At first it was all about freedom. The addiction that now goes by the names "Greater Israel," or "Occupation," or, more commonly, "Our Reality," felt nothing like a disease at first. It felt, in fact, nothing like occupation. It felt free.
Before the first real taste of occupation, 19 years of statehood seemed to have made Israel into the world's largest ghetto. Choked by recession, slowly strangling within borders that only barely repelled neighbors bent on the annihilation of their country, hundreds of thousands of Israelis had survived the Holocaust only to be facing what appeared to be a new one, in 1967. The first dose hit like medicine, like manna, like deliverance.
As is true of many narcotics, occupation at first granted a kind of weightlessness to people who had suffered all their lives from an excess of gravity. There was a sudden sense of empowerment, of limitless room to move, of unaccustomed safety.
What no one knew then was what every addict comes to discover, often too late: You don't have any idea that you're addicted until you face the pains of withdrawal.
We were no different from other addicts. We thought we could stop any time we wanted. So we didn't. If someone asked questions, wondered about the wisdom of endless occupation, the heavy users, the pushers of occupation, derided them, questioned their manhood, called them names like "rachruchi" (softy) or "yefe nefesh" (bleeding heart), a suggestion that one was less than potent, latently homosexual, or both.
Like other addicts, our first instinct, when the pangs and the nausea and the cramps and the searing pains of withdrawal began taking effect, was to medicate with more of the drug. To settle further. To reoccupy. To fantasize anew - as the pushers and the heavy users of Yesha and yeshivas abroad had never stopped doing - about the drug as a means for spiritual enlightenment, of ultimate fulfillment, of the destiny of man.
And, like other addicts, we were not about to stop until we hit rock bottom.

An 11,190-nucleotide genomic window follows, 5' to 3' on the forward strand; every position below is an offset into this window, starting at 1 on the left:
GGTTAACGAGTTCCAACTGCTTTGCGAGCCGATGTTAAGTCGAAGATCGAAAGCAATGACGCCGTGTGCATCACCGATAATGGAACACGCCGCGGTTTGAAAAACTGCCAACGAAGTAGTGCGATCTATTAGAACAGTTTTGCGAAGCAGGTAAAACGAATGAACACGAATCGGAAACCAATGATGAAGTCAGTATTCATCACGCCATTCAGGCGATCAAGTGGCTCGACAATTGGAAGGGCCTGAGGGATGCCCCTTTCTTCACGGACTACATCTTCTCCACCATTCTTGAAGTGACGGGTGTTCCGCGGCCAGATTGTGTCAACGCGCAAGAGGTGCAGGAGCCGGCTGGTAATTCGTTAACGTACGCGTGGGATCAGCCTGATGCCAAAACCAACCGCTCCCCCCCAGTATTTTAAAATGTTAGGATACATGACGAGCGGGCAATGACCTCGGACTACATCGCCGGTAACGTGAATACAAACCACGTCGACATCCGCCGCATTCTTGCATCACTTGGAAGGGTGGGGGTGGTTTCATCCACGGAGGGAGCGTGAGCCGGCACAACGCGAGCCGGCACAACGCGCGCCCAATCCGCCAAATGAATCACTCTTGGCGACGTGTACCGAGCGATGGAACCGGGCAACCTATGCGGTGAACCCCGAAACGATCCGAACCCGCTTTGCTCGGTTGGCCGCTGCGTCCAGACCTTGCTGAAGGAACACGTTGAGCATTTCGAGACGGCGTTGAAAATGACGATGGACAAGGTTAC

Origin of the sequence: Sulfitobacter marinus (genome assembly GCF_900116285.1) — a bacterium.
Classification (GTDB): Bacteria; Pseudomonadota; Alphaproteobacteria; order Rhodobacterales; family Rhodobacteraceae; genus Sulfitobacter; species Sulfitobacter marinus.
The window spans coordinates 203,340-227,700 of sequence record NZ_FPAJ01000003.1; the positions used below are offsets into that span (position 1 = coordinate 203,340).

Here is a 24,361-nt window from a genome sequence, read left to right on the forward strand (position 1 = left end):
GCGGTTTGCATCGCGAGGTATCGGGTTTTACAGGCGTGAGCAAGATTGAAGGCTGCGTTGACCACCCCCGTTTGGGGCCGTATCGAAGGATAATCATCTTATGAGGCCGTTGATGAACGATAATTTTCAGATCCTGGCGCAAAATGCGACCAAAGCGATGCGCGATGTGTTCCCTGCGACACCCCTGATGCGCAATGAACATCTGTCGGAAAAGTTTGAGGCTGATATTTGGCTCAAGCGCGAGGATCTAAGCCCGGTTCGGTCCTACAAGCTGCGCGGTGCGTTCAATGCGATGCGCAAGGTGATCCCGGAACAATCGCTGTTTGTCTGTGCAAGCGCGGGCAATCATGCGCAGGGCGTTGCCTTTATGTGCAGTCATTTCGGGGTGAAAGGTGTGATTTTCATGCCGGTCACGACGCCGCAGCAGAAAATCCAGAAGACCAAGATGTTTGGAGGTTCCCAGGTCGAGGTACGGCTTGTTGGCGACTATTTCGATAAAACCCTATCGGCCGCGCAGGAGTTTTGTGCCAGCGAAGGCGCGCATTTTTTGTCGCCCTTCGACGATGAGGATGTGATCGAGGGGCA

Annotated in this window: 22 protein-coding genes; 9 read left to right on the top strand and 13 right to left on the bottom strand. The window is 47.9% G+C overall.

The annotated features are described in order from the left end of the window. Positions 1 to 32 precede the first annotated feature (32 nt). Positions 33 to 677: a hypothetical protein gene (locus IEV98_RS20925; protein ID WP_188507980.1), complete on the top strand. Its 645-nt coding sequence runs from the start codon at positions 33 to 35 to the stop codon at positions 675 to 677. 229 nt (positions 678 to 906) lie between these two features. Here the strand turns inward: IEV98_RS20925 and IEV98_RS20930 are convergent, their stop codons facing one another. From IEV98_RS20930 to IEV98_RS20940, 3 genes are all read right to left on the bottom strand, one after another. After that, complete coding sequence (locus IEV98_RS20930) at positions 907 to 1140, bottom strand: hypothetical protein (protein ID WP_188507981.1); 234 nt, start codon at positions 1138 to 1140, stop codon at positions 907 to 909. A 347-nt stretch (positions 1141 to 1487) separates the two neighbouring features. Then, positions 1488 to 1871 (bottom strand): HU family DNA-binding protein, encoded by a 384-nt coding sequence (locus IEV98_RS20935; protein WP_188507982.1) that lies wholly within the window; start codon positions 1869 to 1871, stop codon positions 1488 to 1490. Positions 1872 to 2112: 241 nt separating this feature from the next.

While we dealt with our addiction, as co-dependents, as enablers, as addicts, as pushers, the Palestinians were neck-deep in their own version of addiction to occupation.
Their dependency was every bit as absolute. But theirs was a different drug of choice. It was violent revenge, the promise of redressing humiliation through the infliction of punishment, the promise of regaining a sense of manhood through the brandishing and use of firearms, the belief in the idea that nationhood can only be - should only be - attained by means of macho displays and actions.
The Palestinians, in short, became addicted to machismo, as sold to them by the drug lords Arafat, Yassin and Rantisi. Just as the Israelis' drug of occupation was meant to take away the Israelis' chronic fear of annihilation, the Palestinian's drug of machismo was meant to take away the Palestinian's chronic pain of dishonor - and, in the bargain, to magically return all Palestinians to the homes that myth and memory had kept intact.
The drug didn't work as expected, but it had an especially alluring side effect. As long as the occupation continued, Palestinians need not take responsibility for anything they did. They taught their children, and convincingly, that occupation is the great crime of mankind, the abomination beside which all other acts of man pale.
The Palestinians, thus, became ineluctably addicted to occupation as well. It is, at this point, the basis of their culture, the cornerstone of their identity, the explanation and expiation of all their failings.
Have the Palestinians hit rock bottom? Not yet. Have the Israelis? Not nearly. But, at the risk of being dismissed as weak-willed by my heavy-user brethren, I confess that rock bottom is where I am.
So this is my first meeting of Occupiers Anonymous. I am new here, and distinctly uneasy. I have protected settlers in the northern Sinai, in southern Gaza, and the length of the West Bank. I have occupied Lebanon and the Golan. I have occupied every territory it was possible to occupy. I am an occupier, and I want to stop.
In the past, I blamed my failure to stop occupying on the settlers who manufactured new occupations and on the l eaders who enabled them. I blamed my failure on the Palestinians who missed no opportunity to misread the Israelis. I blamed my failure on the terrorists who destroyed any chance of ending the occupation because their very self- image and power depended on an occupation without end.
But this summer I have decided to begin the 12 steps. God, grant me the serenity to leave the places I can leave. Give me the courage to stand and defend the places I should. And the wisdom to know the difference.
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